THE BAHAMAS – Nassau, the fake embassy of “Nambutu” // Casino Royale (2006)
Running up and down the hills of the colonial part of Nassau just to find the “Casino Royale” Madagascar embassy was kind of a paper chase. Lucky those who find it: Hidden inside the fake embassy is a rum distillery.
Why Bond was here
The reboot of the James Bond movieverse with Casino Royale kicks in with a thrilling parkour pursuit at a construction site in Madagascar. 007 (Daniel Craig) hunts African explosive filou Molakka (played by the founder of free running Sébastien Foucan), before the latter finds shelter in the embassy of fictional country Nambutu. But that doesn’t bother Bond: He storms the embassy, takes Molakka hostage and wrecks havoc on his way out. When surrounded by Nambutian soldiers and the really pissed ambassador, Bond kills Molakka and escapes. M (Judi Dench) is not amused.
As there is no Nambutu, there also is no Madagascar – at least not as a movie location. The “Casino Royale” Madagascar embassy is fake. It was once the former Buena Vista Hotel & Restaurant in the western area of Bahamian capital Nassau. And it is now, after a big renovation, a rum distillery. The “embassy” is situated in Delancy Street just some five minutes up the hill from British Colonial Hotel in Downtown. You can walk up from notorious Bay Street either on West Street or on Augusta Street.
But to look out for the ramshackle building as it appears in the movie is not a good idea. (Check out the guys from Theme Party People for an old image) Casino Royal crew filmed at the site, when the former Buena Vista already finished its business and was in a dire state. That helped the look in the movie, but didn’t helped the place itself. Renovations started soon afterwards, and the then pale yellow shackle turned into a shiny red estate.
Good to know
That estate now is the home of a buccaneer boozer named John Watling’s Rum Distillery. Though the place changed its appearance, you might still recognize the big olive trees in the driveway and the main structure of the building. The distillery opens all day except holidays – so be careful not to visit during a Junkanoo – and offers a tour including sneaks and sips into their rum production. On the ground a little blue signpost also commemorates the Casino Royale filming: “In 2006, Daniel Craig […] jumped the Buena Vista wall during the opening scene and landed here.”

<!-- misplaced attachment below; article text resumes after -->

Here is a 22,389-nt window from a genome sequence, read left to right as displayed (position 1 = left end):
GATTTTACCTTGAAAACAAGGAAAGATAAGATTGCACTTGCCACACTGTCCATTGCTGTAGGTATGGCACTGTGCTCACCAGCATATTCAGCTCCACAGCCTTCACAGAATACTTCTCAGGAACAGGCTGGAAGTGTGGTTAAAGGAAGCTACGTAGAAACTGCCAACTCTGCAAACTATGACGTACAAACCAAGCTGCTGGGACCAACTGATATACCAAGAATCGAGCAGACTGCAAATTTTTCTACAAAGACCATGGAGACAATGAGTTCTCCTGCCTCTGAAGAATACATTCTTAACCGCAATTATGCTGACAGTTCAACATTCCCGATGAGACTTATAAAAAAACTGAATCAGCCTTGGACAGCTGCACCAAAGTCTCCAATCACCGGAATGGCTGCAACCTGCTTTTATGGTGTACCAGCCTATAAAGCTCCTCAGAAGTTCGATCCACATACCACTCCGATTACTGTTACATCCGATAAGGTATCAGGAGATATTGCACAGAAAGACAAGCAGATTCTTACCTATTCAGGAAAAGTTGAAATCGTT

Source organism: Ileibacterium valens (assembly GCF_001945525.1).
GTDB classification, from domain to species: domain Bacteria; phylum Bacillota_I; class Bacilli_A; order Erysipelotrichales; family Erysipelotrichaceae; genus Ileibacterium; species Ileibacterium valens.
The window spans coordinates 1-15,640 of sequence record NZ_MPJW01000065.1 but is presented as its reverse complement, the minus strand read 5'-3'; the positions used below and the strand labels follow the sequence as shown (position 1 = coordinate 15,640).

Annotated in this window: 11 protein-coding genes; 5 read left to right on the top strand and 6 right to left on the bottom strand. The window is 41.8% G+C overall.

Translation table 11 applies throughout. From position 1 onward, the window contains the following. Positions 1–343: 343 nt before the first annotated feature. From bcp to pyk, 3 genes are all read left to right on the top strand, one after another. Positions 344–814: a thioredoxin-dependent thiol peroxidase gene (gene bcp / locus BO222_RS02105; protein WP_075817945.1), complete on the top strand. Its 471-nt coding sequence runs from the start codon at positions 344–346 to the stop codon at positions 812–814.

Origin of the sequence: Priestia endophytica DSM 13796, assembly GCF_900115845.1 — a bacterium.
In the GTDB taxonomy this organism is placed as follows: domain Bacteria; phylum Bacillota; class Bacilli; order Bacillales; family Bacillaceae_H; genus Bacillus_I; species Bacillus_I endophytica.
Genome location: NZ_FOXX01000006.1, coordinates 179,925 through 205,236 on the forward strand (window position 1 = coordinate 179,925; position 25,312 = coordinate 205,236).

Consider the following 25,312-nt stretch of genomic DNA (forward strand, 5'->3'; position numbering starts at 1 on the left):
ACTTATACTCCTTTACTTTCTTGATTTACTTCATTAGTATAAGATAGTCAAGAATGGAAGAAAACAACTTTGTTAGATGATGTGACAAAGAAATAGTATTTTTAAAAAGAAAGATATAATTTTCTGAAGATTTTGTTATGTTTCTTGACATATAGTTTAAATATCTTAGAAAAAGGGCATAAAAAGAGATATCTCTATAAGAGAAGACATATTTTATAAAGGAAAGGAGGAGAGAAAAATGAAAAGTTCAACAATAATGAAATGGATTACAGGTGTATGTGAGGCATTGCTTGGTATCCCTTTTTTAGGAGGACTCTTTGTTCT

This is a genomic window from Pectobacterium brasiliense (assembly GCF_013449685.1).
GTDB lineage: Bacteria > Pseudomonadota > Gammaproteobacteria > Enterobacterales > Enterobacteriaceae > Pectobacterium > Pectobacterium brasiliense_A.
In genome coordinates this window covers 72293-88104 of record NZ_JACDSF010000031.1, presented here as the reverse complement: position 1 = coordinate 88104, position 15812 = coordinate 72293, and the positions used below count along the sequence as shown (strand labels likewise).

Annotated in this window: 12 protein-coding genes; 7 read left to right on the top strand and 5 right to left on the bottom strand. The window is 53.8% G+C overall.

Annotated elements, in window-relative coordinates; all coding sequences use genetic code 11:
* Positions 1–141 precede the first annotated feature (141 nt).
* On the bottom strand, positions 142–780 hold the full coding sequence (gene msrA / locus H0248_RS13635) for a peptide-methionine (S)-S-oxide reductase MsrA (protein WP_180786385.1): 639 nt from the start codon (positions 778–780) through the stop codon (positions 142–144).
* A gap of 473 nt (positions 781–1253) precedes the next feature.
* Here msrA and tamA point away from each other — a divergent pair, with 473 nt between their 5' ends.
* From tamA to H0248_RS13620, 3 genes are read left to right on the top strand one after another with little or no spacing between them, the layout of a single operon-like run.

Close-by and worth a look is also the National Art Gallery of the Bahamas. The museum gives a good insight into Carribean contemporary art. And second, its beautiful pale yellow building has some true Nambutu looks – maybe the “Casino Royale” Madagascar embassy was even inspired by it.
On our trip to the Bahamas, this was our first spot to visit – and it really was a tricky hunt. If you have the rotten building from the movie in your head, you’ll just won’t notice that beautifully renovated estate. But nonetheless its renovation, the place preserved the architecture of the former British colony – that’s something nowadays hard to find on the tourist flooded island.
© 2015 Huntingbond (1,3), © 2006 United Artists Corporation and Danjaq, LLC. (2)